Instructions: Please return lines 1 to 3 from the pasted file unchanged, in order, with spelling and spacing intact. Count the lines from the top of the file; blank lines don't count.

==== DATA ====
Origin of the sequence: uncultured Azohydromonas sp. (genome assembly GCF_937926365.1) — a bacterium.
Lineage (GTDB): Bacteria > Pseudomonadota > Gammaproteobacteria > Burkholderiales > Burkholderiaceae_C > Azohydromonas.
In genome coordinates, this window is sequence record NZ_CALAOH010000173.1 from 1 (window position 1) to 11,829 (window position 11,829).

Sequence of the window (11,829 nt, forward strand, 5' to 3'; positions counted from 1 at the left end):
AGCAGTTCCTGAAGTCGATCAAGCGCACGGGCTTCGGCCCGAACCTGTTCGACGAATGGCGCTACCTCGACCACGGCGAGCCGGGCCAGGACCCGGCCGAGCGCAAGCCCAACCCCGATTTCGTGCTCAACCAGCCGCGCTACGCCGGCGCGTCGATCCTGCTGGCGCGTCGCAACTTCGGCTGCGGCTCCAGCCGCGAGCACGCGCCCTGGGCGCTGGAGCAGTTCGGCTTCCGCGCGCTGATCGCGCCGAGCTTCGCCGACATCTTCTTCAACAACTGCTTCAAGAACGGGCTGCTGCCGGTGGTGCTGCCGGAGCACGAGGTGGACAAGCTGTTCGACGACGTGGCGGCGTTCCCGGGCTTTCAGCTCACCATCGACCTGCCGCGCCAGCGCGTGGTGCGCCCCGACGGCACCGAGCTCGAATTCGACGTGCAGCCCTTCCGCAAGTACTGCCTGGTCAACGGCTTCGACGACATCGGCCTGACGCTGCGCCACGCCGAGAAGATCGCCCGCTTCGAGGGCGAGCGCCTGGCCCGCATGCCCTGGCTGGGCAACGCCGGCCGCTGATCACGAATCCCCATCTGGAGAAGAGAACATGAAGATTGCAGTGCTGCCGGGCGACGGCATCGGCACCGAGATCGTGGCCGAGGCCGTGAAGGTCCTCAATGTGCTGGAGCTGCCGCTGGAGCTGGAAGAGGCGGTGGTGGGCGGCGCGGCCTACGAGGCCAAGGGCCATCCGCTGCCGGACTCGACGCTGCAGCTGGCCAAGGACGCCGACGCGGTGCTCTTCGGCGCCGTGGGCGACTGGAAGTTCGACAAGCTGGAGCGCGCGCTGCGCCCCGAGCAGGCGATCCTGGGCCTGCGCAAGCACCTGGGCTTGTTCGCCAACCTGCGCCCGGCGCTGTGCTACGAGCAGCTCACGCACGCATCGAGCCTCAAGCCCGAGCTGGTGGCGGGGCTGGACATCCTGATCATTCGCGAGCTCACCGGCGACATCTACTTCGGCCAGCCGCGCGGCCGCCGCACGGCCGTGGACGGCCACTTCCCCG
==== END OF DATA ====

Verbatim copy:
Origin of the sequence: uncultured Azohydromonas sp. (genome assembly GCF_937926365.1) — a bacterium.
Lineage (GTDB): Bacteria > Pseudomonadota > Gammaproteobacteria > Burkholderiales > Burkholderiaceae_C > Azohydromonas.
In genome coordinates, this window is sequence record NZ_CALAOH010000173.1 from 1 (window position 1) to 11,829 (window position 11,829).